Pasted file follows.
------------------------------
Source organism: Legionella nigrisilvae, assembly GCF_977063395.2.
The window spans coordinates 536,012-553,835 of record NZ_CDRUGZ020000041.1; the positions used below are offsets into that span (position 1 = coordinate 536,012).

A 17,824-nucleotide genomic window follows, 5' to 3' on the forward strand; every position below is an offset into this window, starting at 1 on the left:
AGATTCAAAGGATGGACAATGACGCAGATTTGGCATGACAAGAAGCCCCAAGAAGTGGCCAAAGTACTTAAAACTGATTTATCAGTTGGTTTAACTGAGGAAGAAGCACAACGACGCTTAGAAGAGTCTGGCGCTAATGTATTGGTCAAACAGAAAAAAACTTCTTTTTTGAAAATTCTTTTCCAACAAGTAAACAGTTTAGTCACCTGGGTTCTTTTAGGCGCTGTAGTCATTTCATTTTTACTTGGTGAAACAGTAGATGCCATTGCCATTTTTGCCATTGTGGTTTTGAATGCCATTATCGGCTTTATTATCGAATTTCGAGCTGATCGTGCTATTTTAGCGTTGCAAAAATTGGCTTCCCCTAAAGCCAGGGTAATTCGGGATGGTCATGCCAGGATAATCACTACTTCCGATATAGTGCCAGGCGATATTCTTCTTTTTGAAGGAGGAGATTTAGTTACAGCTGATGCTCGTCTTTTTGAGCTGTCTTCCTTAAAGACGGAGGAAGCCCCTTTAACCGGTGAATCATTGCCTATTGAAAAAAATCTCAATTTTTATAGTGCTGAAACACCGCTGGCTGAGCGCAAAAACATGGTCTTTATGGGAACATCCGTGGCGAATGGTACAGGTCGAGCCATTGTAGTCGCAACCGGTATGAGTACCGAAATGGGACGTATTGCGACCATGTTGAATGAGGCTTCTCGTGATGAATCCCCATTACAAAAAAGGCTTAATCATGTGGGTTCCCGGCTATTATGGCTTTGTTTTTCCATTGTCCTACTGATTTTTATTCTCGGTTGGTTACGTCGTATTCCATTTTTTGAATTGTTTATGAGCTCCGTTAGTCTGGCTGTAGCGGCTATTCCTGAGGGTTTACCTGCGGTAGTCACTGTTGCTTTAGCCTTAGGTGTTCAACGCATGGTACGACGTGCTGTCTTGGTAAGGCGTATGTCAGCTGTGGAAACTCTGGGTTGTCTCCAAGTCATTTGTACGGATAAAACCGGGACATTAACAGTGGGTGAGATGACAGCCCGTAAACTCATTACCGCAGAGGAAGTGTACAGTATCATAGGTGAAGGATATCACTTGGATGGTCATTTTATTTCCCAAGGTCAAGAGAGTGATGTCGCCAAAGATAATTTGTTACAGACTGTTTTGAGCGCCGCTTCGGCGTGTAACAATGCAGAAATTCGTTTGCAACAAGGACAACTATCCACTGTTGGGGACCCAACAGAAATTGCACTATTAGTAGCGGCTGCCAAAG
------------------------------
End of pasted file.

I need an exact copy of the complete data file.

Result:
Source organism: Legionella nigrisilvae, assembly GCF_977063395.2.
The window spans coordinates 536,012-553,835 of record NZ_CDRUGZ020000041.1; the positions used below are offsets into that span (position 1 = coordinate 536,012).

A 17,824-nucleotide genomic window follows, 5' to 3' on the forward strand; every position below is an offset into this window, starting at 1 on the left:
AGATTCAAAGGATGGACAATGACGCAGATTTGGCATGACAAGAAGCCCCAAGAAGTGGCCAAAGTACTTAAAACTGATTTATCAGTTGGTTTAACTGAGGAAGAAGCACAACGACGCTTAGAAGAGTCTGGCGCTAATGTATTGGTCAAACAGAAAAAAACTTCTTTTTTGAAAATTCTTTTCCAACAAGTAAACAGTTTAGTCACCTGGGTTCTTTTAGGCGCTGTAGTCATTTCATTTTTACTTGGTGAAACAGTAGATGCCATTGCCATTTTTGCCATTGTGGTTTTGAATGCCATTATCGGCTTTATTATCGAATTTCGAGCTGATCGTGCTATTTTAGCGTTGCAAAAATTGGCTTCCCCTAAAGCCAGGGTAATTCGGGATGGTCATGCCAGGATAATCACTACTTCCGATATAGTGCCAGGCGATATTCTTCTTTTTGAAGGAGGAGATTTAGTTACAGCTGATGCTCGTCTTTTTGAGCTGTCTTCCTTAAAGACGGAGGAAGCCCCTTTAACCGGTGAATCATTGCCTATTGAAAAAAATCTCAATTTTTATAGTGCTGAAACACCGCTGGCTGAGCGCAAAAACATGGTCTTTATGGGAACATCCGTGGCGAATGGTACAGGTCGAGCCATTGTAGTCGCAACCGGTATGAGTACCGAAATGGGACGTATTGCGACCATGTTGAATGAGGCTTCTCGTGATGAATCCCCATTACAAAAAAGGCTTAATCATGTGGGTTCCCGGCTATTATGGCTTTGTTTTTCCATTGTCCTACTGATTTTTATTCTCGGTTGGTTACGTCGTATTCCATTTTTTGAATTGTTTATGAGCTCCGTTAGTCTGGCTGTAGCGGCTATTCCTGAGGGTTTACCTGCGGTAGTCACTGTTGCTTTAGCCTTAGGTGTTCAACGCATGGTACGACGTGCTGTCTTGGTAAGGCGTATGTCAGCTGTGGAAACTCTGGGTTGTCTCCAAGTCATTTGTACGGATAAAACCGGGACATTAACAGTGGGTGAGATGACAGCCCGTAAACTCATTACCGCAGAGGAAGTGTACAGTATCATAGGTGAAGGATATCACTTGGATGGTCATTTTATTTCCCAAGGTCAAGAGAGTGATGTCGCCAAAGATAATTTGTTACAGACTGTTTTGAGCGCCGCTTCGGCGTGTAACAATGCAGAAATTCGTTTGCAACAAGGACAACTATCCACTGTTGGGGACCCAACAGAAATTGCACTATTAGTAGCGGCTGCCAAAG